Copy of TP 7 Food For Thought
To identify the difference between countable and uncountable nouns and provide practice of quantifiers by using them in the context of food.
Ss will practice and write about what they usually eat on a daily basis to achieve accurate usage of countable, uncountable nouns and quantifiers. Also, they will practice through a free writing activity the amount of food they have to buy for a specific occasion (party).
Procedure (40-52 minutes)
The fact that students know me a little bit more by now. I will start my warmer asking them to guess what my favorite food is. I expect them to get the right answer by saying sushi. I will tell them that I've been to a sushi restaurant recently, and every time when I eat sushi, I eat a lot of sushi. After that, I will ask a few Ss about the favorite food and how much they eat. This way, I will be able to condition Ss to expect that the topic will be about food and its quantity.
T: - projects pictures of different countable and uncountable nouns related to food (water, coffee, vegetables, tomatoes and so on) - elicits from Ss what these words are * what do you see? how many are these? can you count them? * do you think we can count water? (1 water, 2 waters, 3 waters) yes? no? * how many potatoes/tomatoes? what is the singular of tomatoes/potatoes? can we count vegetables? After this, Ss will notice that some words can be counted while other can not be. T writes countable and uncountable on the board and writes down the words under each category.
T: - sets the task by explaining that Ss will do this worksheet by choosing the correct answer. - reminds Ss that more than one answer is possible - gives Ss the worksheet -Ss work individually -Ss check their answers with their partners in groups of 3 T: - nominates some Ss randomly to give answers - elicits some answers from Ss to make sure they have understood the concept - asks ICQs * are you going to choose one answer all the time? (no) * Can you sometimes choose two answers? (yes) I eat a lot of chocolate ( is the sentence negative? No/ is it questions? No/ can we count chocolate? No) Note: in other grammar reference books, (many) can be used in positive sentences, there are also other exceptions.Therefore, to avoid confusion, I will follow only the rules in the book.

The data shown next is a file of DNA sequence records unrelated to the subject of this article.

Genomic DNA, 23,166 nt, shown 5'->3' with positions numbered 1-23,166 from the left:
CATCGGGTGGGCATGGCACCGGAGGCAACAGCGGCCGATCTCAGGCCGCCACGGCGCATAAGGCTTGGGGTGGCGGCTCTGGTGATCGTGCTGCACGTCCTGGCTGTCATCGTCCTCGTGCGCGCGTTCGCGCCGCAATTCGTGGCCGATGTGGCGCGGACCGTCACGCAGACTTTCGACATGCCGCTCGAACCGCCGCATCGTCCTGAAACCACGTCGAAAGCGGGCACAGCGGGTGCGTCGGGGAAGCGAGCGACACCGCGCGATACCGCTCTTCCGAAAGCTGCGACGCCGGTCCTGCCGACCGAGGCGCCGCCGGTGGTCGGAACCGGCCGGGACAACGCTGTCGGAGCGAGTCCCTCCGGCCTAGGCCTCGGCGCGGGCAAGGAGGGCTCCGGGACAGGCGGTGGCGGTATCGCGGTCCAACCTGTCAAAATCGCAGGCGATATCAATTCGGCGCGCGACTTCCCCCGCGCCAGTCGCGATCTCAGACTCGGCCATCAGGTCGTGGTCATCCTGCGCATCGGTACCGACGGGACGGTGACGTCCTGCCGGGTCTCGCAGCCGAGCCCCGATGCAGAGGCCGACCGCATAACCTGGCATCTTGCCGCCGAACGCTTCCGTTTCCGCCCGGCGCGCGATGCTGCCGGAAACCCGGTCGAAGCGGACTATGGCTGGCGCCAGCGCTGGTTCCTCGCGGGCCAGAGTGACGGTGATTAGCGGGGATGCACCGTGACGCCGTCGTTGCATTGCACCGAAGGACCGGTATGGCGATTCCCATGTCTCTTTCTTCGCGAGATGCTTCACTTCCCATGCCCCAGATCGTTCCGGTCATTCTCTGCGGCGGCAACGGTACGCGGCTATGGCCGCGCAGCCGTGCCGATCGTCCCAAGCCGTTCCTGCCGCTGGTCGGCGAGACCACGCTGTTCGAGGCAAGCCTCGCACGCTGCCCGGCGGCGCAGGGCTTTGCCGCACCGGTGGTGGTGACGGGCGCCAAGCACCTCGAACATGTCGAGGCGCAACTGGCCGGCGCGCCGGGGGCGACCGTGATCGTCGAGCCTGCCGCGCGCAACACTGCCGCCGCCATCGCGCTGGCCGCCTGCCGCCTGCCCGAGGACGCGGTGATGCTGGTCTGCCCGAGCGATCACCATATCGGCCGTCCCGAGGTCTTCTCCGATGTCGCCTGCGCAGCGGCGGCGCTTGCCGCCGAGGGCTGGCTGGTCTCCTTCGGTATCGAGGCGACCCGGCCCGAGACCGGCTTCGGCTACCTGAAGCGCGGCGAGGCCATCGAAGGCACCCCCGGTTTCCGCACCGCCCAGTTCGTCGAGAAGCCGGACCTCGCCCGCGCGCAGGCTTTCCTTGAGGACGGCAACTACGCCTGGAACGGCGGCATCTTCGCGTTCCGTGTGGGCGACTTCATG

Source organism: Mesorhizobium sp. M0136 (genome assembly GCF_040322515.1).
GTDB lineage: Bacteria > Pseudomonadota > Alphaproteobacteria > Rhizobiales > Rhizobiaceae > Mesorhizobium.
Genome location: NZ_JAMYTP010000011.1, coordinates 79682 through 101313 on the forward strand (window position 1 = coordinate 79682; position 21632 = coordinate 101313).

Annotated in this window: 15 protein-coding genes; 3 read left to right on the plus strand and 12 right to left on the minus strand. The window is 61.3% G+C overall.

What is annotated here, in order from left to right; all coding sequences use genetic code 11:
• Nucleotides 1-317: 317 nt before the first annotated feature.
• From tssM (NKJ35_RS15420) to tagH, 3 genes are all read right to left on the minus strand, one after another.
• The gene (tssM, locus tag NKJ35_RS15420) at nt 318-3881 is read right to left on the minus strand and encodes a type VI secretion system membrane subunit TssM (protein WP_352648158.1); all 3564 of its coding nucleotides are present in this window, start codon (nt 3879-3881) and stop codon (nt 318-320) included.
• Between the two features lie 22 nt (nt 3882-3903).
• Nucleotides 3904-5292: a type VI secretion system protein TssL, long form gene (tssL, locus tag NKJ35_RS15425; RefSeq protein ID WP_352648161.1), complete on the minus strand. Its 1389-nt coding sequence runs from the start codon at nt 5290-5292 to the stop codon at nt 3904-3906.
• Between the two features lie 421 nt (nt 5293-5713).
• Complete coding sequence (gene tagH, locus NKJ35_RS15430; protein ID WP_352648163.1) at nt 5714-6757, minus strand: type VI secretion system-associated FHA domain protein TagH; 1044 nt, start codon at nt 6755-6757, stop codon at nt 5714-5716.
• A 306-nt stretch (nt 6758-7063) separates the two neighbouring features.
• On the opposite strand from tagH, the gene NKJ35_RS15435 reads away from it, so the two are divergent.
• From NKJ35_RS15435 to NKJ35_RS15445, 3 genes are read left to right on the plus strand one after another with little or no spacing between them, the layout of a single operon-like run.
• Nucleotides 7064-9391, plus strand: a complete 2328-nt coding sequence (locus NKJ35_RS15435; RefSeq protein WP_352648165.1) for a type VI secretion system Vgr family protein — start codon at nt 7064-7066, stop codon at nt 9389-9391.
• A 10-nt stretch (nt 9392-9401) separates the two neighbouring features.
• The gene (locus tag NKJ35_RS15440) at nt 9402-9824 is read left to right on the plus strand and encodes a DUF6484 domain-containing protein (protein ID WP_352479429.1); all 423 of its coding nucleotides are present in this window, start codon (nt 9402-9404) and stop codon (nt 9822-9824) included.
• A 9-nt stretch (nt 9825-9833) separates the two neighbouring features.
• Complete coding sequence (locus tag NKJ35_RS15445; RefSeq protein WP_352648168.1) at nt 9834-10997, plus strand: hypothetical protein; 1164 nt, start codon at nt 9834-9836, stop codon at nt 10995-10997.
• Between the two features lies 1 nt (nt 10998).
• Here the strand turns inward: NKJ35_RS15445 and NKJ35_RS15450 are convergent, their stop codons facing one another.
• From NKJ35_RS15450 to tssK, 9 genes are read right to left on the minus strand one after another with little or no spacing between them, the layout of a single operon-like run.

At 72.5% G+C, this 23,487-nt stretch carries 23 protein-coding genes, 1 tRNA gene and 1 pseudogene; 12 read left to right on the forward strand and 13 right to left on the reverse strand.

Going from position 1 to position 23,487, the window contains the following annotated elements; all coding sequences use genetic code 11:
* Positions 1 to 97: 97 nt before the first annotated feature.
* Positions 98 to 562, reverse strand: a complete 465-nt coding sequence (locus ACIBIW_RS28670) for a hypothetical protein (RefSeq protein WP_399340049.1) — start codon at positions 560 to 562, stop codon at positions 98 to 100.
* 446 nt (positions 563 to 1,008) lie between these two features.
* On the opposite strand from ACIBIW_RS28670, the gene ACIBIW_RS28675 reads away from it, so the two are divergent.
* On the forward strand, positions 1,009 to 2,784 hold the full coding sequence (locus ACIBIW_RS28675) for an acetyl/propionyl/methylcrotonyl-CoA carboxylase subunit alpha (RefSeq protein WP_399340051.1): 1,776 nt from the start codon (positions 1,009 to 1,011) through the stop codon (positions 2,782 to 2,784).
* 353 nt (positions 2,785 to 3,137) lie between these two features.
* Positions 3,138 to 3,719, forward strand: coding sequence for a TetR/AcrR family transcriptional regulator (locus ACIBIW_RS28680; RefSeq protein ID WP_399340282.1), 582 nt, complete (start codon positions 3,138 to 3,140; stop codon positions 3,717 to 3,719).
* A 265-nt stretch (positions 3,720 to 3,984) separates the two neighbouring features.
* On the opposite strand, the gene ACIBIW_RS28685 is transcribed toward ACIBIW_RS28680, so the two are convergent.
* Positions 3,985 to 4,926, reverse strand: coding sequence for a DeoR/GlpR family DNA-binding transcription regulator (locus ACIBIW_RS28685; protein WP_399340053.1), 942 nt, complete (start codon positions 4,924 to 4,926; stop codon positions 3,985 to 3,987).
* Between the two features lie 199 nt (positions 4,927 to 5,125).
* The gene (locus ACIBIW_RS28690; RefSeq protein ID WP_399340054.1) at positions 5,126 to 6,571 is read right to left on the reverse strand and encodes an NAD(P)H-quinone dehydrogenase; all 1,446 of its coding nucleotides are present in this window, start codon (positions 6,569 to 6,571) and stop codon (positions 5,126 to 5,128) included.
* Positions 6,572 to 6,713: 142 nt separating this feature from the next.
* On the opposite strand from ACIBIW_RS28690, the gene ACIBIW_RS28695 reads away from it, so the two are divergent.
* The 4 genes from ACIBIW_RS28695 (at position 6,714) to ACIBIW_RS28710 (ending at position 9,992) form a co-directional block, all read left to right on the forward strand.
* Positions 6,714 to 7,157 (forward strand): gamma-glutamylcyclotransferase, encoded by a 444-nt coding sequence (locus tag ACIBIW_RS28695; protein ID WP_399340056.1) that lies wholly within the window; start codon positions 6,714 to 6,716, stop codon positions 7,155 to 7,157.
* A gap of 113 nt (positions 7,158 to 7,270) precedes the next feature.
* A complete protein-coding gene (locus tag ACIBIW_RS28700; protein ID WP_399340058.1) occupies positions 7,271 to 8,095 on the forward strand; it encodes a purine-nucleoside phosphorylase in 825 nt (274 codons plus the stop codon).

After the Ss finish their previous task, T - writes (I eat a lot of chocolate) - asks students to try saying the sentence - explains that a lot of is pronounced as one word and of is pronounced as /əv/ - makes Ss drill after her
T: - explains to Ss that they are going to get a task and they have to use the right quantifier - sets a specific time to do the task - actively monitors Ss and offers support to those who need help - asks Ss to check answers with their partners once they finish - nominates some Ss to give answers - writes down the answer on the WB
T: - shows an example of what she likes to eat for breakfast, lunch, and dinner, using quantifiers - asks Ss to write down what they eat for breakfast, lunch, and dinner * what are you going to write about? (meals) - encourages Ss that they have to use quantifiers while writing the sentences - keeps the example on the projector for Ss while doing this activity - monitors Ss while doing this activity - takes notes of some common mistakes - writes down some common mistakes as delayed feedback
T: - asks Ss to be in groups of 3 - asks Ss to write a shopping list about things they need to buy for a party * what are you going to do? (shopping list party) With who are you going to do this? - walks around Ss while working together If there is enough time T asks Ss to check other groups' shopping lists - continues with delayed error correction